Put your social life (substitute “work life” for social life here if you don’t have one) ahead of the exam If you have a life, congratulations, but it’s going to have to get back burnered for a minute while you tackle this thing. You don’t have to break up with your girlfriend but if she isn’t in accounting and going through the same misery as you, you may have to cut her off for awhile so you can concentrate. You know, only if she’s that kind of girlfriend. Your friends will get over it. Try surrounding yourself with other, equally-miserable CPA exam candidates like yourself. They’ll never be available and will only pester you via text when they are procrastinating.
Study only when you feel like it This one is great for totally blowing it and if that’s your goal, all you have to do is tell yourself you’ll study after work or when you get a chance or maybe after the game is over. Without a solid study schedule, you’ll quickly realize you never feel like it.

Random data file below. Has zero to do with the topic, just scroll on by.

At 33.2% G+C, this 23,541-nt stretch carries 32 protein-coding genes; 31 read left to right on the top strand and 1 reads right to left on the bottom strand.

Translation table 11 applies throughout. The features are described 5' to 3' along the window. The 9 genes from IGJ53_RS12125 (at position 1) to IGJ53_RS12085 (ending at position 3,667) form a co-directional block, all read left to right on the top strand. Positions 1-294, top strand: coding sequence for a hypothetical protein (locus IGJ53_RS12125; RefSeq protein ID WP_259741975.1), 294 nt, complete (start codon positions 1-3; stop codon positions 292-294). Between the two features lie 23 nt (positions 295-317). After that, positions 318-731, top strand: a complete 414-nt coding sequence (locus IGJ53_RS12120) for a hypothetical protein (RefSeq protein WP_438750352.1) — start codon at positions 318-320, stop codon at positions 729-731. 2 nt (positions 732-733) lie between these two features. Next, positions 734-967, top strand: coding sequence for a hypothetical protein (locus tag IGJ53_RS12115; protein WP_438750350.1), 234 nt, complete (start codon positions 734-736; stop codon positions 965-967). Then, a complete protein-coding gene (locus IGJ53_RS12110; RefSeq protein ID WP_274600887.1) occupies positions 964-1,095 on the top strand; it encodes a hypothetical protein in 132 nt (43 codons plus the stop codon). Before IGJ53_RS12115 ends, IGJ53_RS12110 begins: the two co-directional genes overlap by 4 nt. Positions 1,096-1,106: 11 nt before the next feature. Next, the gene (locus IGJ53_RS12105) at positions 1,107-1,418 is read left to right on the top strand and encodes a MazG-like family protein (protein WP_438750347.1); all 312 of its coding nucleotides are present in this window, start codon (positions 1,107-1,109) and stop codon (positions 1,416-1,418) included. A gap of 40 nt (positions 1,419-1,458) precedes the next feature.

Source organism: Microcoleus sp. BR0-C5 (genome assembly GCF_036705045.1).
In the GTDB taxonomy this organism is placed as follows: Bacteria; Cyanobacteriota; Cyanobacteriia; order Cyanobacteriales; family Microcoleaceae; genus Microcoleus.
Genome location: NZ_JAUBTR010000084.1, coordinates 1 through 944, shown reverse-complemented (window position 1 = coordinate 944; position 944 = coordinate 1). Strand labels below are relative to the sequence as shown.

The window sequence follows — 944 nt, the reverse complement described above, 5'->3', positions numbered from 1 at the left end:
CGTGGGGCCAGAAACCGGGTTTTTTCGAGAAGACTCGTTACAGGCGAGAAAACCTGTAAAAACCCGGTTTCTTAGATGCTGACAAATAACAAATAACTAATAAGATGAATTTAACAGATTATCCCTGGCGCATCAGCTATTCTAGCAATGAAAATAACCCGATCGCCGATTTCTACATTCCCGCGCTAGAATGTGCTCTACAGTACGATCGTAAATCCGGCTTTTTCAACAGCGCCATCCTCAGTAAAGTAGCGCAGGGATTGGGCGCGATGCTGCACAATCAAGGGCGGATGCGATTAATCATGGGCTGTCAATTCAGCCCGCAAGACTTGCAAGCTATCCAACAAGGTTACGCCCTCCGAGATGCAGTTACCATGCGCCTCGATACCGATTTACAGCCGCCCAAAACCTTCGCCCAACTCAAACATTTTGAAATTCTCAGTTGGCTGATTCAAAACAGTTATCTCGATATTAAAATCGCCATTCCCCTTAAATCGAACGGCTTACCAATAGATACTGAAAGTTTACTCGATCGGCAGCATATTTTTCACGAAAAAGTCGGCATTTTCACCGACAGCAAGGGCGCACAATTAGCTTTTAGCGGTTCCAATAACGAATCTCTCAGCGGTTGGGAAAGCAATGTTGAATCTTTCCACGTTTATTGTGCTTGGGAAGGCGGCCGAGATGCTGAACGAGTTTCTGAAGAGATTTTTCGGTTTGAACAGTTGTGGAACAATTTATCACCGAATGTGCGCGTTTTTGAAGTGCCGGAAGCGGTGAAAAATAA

Blow off the multiple choice and just watch CPA review videos Hey listen, in a former life I pawned CPA Review wares 60+ hours a week and let me tell you, we liked it when students got addicted to videos, it pays the bills. But we liked it better when students also did the homework because that meant they passed and failing students don’t help our numbers nor testimonials. So go ahead and stick with the “I’m going to watch FAR thirteen times until it totally sticks in my brain” method, it means more money for repeats and we liked that too.
Spend every moment obsessing over things that aren’t often tested or worth much (like research) Want a surefire way to fail? Focus on the minute details and obsess over rarely-tested information, ask questions in Live class about your own 401(k) instead of pensions and get really bent out of shape over tiny punctuation errors in your review texts. Chances are if this is your strategy, you’ll not only fail miserably but piss off a few CPA review instructors in the process. Good luck with that. Really.
Editor’s note: This is the latest edition of >75, our weekly post on questions that you have related to the CPA Exam. Send your questions to [email protected] and we’ll do our best to answer as many of them as possible. You can see all of the JDA’s posts for GC here and all our posts related to the CPA Exam here.